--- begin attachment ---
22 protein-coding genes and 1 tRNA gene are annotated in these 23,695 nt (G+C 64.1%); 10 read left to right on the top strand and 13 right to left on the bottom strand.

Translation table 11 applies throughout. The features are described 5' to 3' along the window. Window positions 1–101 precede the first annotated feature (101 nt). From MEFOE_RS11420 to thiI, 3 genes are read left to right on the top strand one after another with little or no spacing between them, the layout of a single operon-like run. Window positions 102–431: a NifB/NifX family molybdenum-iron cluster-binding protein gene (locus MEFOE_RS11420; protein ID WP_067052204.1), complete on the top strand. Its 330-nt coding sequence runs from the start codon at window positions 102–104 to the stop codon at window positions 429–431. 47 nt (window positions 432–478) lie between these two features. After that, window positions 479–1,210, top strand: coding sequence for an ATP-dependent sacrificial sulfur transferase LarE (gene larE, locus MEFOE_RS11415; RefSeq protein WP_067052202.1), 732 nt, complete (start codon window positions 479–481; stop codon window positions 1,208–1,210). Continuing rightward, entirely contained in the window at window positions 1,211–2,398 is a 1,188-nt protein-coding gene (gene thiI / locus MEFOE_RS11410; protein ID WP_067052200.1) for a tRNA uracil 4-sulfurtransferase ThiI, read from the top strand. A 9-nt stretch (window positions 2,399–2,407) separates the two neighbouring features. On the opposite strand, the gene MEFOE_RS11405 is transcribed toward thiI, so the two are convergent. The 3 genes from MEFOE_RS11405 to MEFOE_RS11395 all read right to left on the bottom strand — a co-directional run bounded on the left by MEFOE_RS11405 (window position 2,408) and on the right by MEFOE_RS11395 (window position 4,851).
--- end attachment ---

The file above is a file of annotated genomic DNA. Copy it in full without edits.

22 protein-coding genes and 1 tRNA gene are annotated in these 23,695 nt (G+C 64.1%); 10 read left to right on the top strand and 13 right to left on the bottom strand.

Translation table 11 applies throughout. The features are described 5' to 3' along the window. Window positions 1–101 precede the first annotated feature (101 nt). From MEFOE_RS11420 to thiI, 3 genes are read left to right on the top strand one after another with little or no spacing between them, the layout of a single operon-like run. Window positions 102–431: a NifB/NifX family molybdenum-iron cluster-binding protein gene (locus MEFOE_RS11420; protein ID WP_067052204.1), complete on the top strand. Its 330-nt coding sequence runs from the start codon at window positions 102–104 to the stop codon at window positions 429–431. 47 nt (window positions 432–478) lie between these two features. After that, window positions 479–1,210, top strand: coding sequence for an ATP-dependent sacrificial sulfur transferase LarE (gene larE, locus MEFOE_RS11415; RefSeq protein WP_067052202.1), 732 nt, complete (start codon window positions 479–481; stop codon window positions 1,208–1,210). Continuing rightward, entirely contained in the window at window positions 1,211–2,398 is a 1,188-nt protein-coding gene (gene thiI / locus MEFOE_RS11410; protein ID WP_067052200.1) for a tRNA uracil 4-sulfurtransferase ThiI, read from the top strand. A 9-nt stretch (window positions 2,399–2,407) separates the two neighbouring features. On the opposite strand, the gene MEFOE_RS11405 is transcribed toward thiI, so the two are convergent. The 3 genes from MEFOE_RS11405 to MEFOE_RS11395 all read right to left on the bottom strand — a co-directional run bounded on the left by MEFOE_RS11405 (window position 2,408) and on the right by MEFOE_RS11395 (window position 4,851).